We talked about the recent NSA Lounge meetings on Friday nights. They have been a lot of fun. We played online games, karaoke, or just chill in a chat room and make friends with other NSAers from around the country. Going forward, the NSA Lounge will be held the last Friday of the month. Stay tuned for the schedule and the link!
Last Tuesday, members from the Philadelphia, South Jersey and Atlantic chapters participated in the Panel of People Who Stutter at La Salle University. This panel is part of the curriculum for the Speech Language Pathologist Graduate Program. It is a great opportunity for us to educate future SLPs on what it means to be a person who stutters.
This year the panel took place online but it was as fun and engaging as it ever was in person. The students had a lot of questions and we ran out of time to answer more.
I received the following message from the professor, Dr James Mancinelli:
“The students are still raving about the panel experience. Their comments include praise for the panel members’ courage and growth that developed through self-help groups like yours. They now see how a self-help model like the NSA’s facilitates social involvement, communicative confidence, and authenticity among its members. One student commented, “The panel brought it all together for me. Now I get it.” They have been listening to me blab on since January but it wasn’t until the panel experience did they connect stuttering with real people living real lives.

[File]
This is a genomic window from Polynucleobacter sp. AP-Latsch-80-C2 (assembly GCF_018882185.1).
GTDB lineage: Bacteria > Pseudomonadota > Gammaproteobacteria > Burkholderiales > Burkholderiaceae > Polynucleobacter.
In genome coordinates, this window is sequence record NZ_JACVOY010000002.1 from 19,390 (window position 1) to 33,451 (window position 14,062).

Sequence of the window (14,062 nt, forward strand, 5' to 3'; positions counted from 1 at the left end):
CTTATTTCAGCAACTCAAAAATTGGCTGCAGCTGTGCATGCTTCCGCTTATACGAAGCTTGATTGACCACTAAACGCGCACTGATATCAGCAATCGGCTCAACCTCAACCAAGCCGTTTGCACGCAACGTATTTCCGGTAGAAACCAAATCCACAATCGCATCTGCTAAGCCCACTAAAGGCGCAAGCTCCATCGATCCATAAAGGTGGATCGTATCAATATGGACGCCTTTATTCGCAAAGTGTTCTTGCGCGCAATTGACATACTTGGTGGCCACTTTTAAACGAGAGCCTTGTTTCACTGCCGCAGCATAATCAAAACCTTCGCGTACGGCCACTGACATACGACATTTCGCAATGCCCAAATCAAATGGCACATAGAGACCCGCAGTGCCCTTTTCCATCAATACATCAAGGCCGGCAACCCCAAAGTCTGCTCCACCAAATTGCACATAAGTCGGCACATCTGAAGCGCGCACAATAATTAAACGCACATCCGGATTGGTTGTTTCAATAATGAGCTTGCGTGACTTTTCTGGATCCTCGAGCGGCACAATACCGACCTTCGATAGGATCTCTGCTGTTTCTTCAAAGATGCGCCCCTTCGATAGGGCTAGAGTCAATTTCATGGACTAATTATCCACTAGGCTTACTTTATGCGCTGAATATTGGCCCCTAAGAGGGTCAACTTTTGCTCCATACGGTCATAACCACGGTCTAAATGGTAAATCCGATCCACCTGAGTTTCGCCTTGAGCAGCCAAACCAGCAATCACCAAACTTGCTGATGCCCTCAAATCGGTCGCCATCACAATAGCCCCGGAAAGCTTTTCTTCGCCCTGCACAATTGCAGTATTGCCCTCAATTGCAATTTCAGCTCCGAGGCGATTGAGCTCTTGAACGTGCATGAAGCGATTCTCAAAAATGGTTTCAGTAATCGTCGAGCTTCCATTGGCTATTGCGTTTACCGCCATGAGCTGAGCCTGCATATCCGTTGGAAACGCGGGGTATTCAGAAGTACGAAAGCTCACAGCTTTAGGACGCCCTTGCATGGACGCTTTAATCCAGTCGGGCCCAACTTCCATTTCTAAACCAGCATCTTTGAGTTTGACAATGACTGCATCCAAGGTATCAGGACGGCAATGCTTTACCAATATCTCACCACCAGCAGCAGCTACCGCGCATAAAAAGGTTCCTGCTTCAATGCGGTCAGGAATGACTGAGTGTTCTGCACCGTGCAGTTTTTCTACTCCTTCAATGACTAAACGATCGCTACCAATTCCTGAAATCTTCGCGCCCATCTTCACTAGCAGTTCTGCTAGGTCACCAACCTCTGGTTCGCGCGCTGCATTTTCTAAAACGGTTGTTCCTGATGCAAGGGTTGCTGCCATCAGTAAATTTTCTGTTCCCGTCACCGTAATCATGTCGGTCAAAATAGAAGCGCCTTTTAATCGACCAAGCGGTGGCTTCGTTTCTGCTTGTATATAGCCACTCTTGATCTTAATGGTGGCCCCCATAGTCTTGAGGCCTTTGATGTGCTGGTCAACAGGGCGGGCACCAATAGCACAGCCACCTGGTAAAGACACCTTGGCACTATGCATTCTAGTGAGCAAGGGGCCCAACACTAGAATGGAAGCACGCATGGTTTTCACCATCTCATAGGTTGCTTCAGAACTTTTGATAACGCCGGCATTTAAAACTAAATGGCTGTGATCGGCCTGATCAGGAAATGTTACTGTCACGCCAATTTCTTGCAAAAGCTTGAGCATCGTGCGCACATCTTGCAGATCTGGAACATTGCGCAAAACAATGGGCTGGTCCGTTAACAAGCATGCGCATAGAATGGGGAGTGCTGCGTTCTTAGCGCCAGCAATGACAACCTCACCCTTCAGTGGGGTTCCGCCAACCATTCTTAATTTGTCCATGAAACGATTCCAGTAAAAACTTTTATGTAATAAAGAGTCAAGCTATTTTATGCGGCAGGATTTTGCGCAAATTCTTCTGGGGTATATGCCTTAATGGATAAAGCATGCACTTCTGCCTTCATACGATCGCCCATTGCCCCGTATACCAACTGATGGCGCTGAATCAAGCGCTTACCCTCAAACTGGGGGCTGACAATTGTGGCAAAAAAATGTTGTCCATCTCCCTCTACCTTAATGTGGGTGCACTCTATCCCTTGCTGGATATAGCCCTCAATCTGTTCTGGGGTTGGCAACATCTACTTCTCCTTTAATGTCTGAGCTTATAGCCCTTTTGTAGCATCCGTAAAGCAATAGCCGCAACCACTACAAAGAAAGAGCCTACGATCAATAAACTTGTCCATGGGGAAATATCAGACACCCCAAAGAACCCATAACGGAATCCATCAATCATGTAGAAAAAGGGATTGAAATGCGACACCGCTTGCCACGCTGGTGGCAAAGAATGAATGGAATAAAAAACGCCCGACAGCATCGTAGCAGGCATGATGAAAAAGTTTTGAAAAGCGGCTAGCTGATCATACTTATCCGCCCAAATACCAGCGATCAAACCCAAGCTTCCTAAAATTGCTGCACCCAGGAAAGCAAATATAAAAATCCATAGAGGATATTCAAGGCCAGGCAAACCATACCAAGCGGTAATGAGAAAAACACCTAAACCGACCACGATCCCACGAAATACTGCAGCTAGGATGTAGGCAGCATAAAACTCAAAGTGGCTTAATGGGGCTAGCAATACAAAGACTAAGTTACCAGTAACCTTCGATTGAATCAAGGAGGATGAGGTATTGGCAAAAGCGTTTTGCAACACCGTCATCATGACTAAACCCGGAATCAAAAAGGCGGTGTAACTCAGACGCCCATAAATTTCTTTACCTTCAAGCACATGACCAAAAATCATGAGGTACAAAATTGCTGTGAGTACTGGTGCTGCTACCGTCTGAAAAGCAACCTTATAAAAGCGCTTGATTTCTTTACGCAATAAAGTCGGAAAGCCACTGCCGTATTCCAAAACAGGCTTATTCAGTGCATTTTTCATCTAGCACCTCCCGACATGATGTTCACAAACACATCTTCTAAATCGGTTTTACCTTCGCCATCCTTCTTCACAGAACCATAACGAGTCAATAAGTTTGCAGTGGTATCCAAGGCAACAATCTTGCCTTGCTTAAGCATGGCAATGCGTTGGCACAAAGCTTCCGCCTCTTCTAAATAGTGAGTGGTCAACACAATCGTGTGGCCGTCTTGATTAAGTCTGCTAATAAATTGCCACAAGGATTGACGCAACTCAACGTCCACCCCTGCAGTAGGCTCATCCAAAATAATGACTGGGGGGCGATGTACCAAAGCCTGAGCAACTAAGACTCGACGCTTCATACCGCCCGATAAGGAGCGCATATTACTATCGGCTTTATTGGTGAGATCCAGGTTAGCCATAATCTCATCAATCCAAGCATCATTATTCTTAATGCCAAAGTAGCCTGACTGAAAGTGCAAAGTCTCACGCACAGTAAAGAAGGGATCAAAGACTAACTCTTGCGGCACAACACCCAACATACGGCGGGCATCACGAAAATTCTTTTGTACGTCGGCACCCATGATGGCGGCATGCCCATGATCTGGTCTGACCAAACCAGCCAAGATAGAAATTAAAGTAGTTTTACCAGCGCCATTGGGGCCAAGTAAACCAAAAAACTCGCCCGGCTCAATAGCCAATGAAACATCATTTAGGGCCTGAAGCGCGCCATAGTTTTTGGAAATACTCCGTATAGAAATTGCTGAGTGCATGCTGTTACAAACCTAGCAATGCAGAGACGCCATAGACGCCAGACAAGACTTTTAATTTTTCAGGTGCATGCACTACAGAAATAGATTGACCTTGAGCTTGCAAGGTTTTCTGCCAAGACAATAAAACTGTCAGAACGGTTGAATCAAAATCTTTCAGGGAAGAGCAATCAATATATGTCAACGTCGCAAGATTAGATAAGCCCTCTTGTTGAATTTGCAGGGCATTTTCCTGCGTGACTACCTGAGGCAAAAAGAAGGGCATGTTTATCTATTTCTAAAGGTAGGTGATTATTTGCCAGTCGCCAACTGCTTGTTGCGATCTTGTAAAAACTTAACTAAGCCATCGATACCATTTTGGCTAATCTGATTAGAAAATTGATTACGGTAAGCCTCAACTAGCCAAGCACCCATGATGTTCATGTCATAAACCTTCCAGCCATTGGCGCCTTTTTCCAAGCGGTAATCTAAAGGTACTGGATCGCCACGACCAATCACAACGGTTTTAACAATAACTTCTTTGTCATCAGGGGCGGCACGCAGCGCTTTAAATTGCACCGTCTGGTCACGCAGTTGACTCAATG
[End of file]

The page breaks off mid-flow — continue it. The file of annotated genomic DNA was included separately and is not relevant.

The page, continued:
On a personal note, I want to thank you for your flexibility and willingness to participate in the clinical education of our students. The benefits they reaped are immeasurable.”
Thank you very much to Katherine Filer, Maria Turner, Jim McFarlane, Mykia Daniels and Nick Bruno for sharing their experiences and feelings with the students. We hope that activities like this will help broaden their understanding about stuttering and make them better clinicians.
This was our third online meeting and it was another fun event.
We were joined by Tammy Flores, the NSA Executive Director and Mandy Finstad, the NSA Projects Director. They gave us an update on steps the NSA is taking to keep everyone involved and engaged through online meetings.
We talked about how Covid-19 stay-at-home mandate is affecting all of us. In particular, we talked about the impact of having to talk through a mask when we go outside. The mask makes difficult to see people’s expressions. If the listeners cannot see us blocking, how do they know we are having difficulty speaking? For some of us, wearing the mask makes it easier to talk, while others think it is harder. Sometimes it feels like we are shouting through the mask.
There are students in our group that are taking lessons online. However, internships, clinical rotations and other activities that requiring in-person interactions cannot take place.
We were relieved to learn that family members of one of our attendees had fully recovered from Covid-19.
Our thoughts and prayers are with all those that are suffering the physical or economic effect of the coronavirus. We hope that we can return to the new normal very soon safe and sound.